3 Retirement Moves You’ll Regret

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3 Retirement Moves You'll Regret

Nobody wants to reach the end of their life facing regrets. But more than half of older adults (55%) say they have regrets when it comes to retirement planning, according to a survey from Global Atlantic Financial Group.

Although there’s no single right way to prepare for retirement, there are plenty of costly mistakes that could endanger your financial future. And these three money moves in particular can lead to “what ifs” when you reach your senior years.

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1. Forgetting about taxes in retirement

If you’re saving in a 401(k) or traditional IRA, you’ll owe income tax on what you withdraw during retirement. These types of accounts are tax-deferred, meaning you get a tax deduction on your contributions up front but you’ll owe tax when you make the withdrawals. By investing in a Roth IRA, on the other hand, you’ll pay tax when you make the initial contributions but your withdrawals will be tax-free.

There’s also a chance you may owe tax on your Social Security benefits — at both the state and federal level. Whether or not you do will depend on where you live and how much you’re earning in retirement income. The good news is that there are 37 states that don’t tax benefits (and West Virginia will join the list by 2022), so there’s a good chance you’ll be able to avoid the state tax.

But no matter where you live, you may still be subject to federal taxes. To determine whether you’ll owe federal taxes, you’ll first need to know your combined income — which is half your annual benefit amount plus all other retirement income (not including Roth IRA withdrawals). If your combined income is higher than $34,000 per year (or $44,000 per year for married couples filing jointly), you may owe tax on up to 85% of your benefits.

2. Not considering healthcare costs

Healthcare can be one of the most significant expenses in retirement. The average retiree pays around $4,300 per year out of pocket, a study from the Center for Retirement Research at Boston College found.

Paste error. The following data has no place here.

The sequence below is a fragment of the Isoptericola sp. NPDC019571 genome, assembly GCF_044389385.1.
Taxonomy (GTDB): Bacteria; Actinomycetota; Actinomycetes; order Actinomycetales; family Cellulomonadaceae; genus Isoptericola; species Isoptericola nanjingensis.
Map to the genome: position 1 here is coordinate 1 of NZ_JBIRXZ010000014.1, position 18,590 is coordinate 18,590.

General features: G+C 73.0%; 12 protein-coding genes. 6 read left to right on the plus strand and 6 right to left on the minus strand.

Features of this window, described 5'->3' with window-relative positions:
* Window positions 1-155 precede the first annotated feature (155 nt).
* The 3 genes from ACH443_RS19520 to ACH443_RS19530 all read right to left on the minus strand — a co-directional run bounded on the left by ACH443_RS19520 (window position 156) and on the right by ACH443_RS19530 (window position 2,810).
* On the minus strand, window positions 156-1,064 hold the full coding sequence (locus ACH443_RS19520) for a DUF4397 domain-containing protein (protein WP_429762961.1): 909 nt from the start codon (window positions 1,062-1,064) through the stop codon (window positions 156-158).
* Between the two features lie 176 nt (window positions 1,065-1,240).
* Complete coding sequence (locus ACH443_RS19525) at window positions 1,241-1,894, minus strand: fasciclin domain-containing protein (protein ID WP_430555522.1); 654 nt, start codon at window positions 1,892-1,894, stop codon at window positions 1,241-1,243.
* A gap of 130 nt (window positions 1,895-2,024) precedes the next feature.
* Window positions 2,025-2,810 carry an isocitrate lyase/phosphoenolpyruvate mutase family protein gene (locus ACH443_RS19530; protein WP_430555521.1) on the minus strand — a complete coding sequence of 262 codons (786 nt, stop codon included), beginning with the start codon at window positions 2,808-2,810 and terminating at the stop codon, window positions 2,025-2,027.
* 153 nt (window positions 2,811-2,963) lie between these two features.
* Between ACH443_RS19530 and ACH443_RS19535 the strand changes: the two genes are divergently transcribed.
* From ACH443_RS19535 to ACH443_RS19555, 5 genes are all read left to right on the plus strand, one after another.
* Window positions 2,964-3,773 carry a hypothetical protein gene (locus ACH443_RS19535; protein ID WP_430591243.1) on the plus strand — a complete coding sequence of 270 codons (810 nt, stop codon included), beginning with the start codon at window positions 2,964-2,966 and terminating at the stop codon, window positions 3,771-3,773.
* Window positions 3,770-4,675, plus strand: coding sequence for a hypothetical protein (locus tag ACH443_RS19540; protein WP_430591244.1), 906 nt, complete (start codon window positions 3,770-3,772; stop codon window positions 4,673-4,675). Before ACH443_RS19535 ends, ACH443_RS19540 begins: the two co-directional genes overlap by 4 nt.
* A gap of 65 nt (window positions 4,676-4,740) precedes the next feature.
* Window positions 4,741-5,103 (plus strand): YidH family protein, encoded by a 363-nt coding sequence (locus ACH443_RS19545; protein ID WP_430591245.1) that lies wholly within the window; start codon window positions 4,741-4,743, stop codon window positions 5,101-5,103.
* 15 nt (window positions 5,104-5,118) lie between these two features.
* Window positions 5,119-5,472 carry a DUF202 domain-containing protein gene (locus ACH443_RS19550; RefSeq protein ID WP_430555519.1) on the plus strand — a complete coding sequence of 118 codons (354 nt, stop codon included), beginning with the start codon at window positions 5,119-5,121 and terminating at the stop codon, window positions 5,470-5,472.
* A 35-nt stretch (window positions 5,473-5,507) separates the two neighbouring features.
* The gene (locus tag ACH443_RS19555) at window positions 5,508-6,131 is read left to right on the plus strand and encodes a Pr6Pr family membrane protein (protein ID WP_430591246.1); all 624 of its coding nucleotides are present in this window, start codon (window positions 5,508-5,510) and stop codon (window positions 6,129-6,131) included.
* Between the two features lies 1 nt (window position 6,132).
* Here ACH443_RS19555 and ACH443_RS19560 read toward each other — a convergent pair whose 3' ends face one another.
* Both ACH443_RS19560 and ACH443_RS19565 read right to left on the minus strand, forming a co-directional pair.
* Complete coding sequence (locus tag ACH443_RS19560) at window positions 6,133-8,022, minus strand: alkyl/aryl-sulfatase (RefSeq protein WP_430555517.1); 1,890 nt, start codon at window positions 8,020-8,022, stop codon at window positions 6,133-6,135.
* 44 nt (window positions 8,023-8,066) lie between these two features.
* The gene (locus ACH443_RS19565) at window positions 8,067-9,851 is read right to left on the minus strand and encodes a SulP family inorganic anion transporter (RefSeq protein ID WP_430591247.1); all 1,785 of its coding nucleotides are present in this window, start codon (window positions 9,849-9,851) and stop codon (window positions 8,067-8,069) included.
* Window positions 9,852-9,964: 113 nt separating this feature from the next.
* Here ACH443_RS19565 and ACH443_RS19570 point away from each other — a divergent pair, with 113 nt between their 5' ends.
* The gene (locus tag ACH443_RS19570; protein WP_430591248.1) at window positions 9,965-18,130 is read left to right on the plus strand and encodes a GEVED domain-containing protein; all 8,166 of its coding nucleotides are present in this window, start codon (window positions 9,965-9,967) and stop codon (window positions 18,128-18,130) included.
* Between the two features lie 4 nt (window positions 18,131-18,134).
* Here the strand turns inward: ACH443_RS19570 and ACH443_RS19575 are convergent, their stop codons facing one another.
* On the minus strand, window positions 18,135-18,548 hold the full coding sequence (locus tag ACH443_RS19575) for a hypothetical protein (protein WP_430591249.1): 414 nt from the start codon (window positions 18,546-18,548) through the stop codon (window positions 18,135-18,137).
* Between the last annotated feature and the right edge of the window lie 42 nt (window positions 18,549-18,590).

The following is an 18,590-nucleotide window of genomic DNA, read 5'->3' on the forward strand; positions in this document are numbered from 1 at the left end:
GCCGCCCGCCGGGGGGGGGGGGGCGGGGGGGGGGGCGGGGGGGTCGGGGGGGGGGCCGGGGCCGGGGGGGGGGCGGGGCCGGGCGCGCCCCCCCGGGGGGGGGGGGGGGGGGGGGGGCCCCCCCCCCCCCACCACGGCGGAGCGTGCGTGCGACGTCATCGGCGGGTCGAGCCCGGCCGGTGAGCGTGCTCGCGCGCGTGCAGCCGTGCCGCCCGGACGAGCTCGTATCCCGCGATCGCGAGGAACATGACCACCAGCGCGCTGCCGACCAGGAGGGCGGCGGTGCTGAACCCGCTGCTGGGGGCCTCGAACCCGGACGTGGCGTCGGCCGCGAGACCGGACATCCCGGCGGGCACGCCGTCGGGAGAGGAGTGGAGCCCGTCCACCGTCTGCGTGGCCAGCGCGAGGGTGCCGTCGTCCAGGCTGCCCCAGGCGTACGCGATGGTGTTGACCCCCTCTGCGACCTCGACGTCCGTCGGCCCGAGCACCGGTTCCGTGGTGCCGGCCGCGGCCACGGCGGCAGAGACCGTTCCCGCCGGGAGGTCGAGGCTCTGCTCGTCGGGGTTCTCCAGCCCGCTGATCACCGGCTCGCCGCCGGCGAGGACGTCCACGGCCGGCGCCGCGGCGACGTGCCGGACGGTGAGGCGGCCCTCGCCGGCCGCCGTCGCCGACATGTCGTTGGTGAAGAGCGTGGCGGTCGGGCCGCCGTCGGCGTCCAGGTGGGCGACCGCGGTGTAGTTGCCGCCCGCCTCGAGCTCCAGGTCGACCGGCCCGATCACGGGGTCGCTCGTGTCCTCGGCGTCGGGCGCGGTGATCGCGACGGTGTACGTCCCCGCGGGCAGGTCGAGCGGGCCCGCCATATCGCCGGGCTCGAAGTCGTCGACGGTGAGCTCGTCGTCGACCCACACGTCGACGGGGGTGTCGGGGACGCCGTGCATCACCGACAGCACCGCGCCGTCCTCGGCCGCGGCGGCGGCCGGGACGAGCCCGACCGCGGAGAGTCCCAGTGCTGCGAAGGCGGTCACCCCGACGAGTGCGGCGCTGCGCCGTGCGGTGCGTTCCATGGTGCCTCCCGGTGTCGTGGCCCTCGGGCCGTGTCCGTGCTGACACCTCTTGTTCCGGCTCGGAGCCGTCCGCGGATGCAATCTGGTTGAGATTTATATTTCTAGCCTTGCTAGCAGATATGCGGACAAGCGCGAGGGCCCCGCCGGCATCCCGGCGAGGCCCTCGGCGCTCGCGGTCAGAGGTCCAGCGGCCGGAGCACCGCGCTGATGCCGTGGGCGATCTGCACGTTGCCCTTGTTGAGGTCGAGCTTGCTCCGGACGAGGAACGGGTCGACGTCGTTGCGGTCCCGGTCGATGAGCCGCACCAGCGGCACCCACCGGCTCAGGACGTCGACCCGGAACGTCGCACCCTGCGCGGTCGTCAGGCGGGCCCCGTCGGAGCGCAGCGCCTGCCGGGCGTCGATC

Even if you’re covered by Medicare, you’ll still face some out-of-pocket costs like premiums, deductibles, co-pays, and co-insurance. Dental, vision, and drug costs also aren’t covered under Original Medicare, so unless you want to pay for these yourself, you’ll need to spring for additional coverage like Medicare Part D or a Medicare Advantage plan.

Long-term care is another hefty cost many retirees may not be prepared for. Roughly 70% of those 65 and older will need long-term care at some point, according to the U.S. Department of Health and Human Services, and the average semiprivate room in a nursing home costs more than $6,800 per month — or roughly $82,000 per year. If you’re not budgeting for healthcare and long-term care in retirement, you could face a costly surprise later.

3. Not taking full advantage of matching 401(k) contributions

Employer matching 401(k) contributions are essentially free money, so if you’re not taking full advantage of them, you could be missing out on thousands of dollars.

Say you’re earning $60,000 per year and your employer will match 100% of your 401(k) contributions up to 3% of your salary, or $1,800 per year. If you’re only contributing $1,000 per year to your retirement account, your employer will match that amount — but you’re still missing out on an extra $800 per year in free money by not contributing enough to earn the full match.

In addition, it’s not only the free money you’re missing, but also all the investment gains. For instance, if you’re contributing $1,000 per year (plus another $1,000 from your employer), you’d have around $189,000 saved after 30 years, assuming you’re earning a 7% annual rate of return. But if you’d saved $1,800 per year to earn the full match, you’d have around $340,000 over that same time period, all other factors remaining the same.

Retirement should be an exciting, joyous time, not one filled with regret. And with a little planning, you can make the best money decisions and live life without asking, “What if?”

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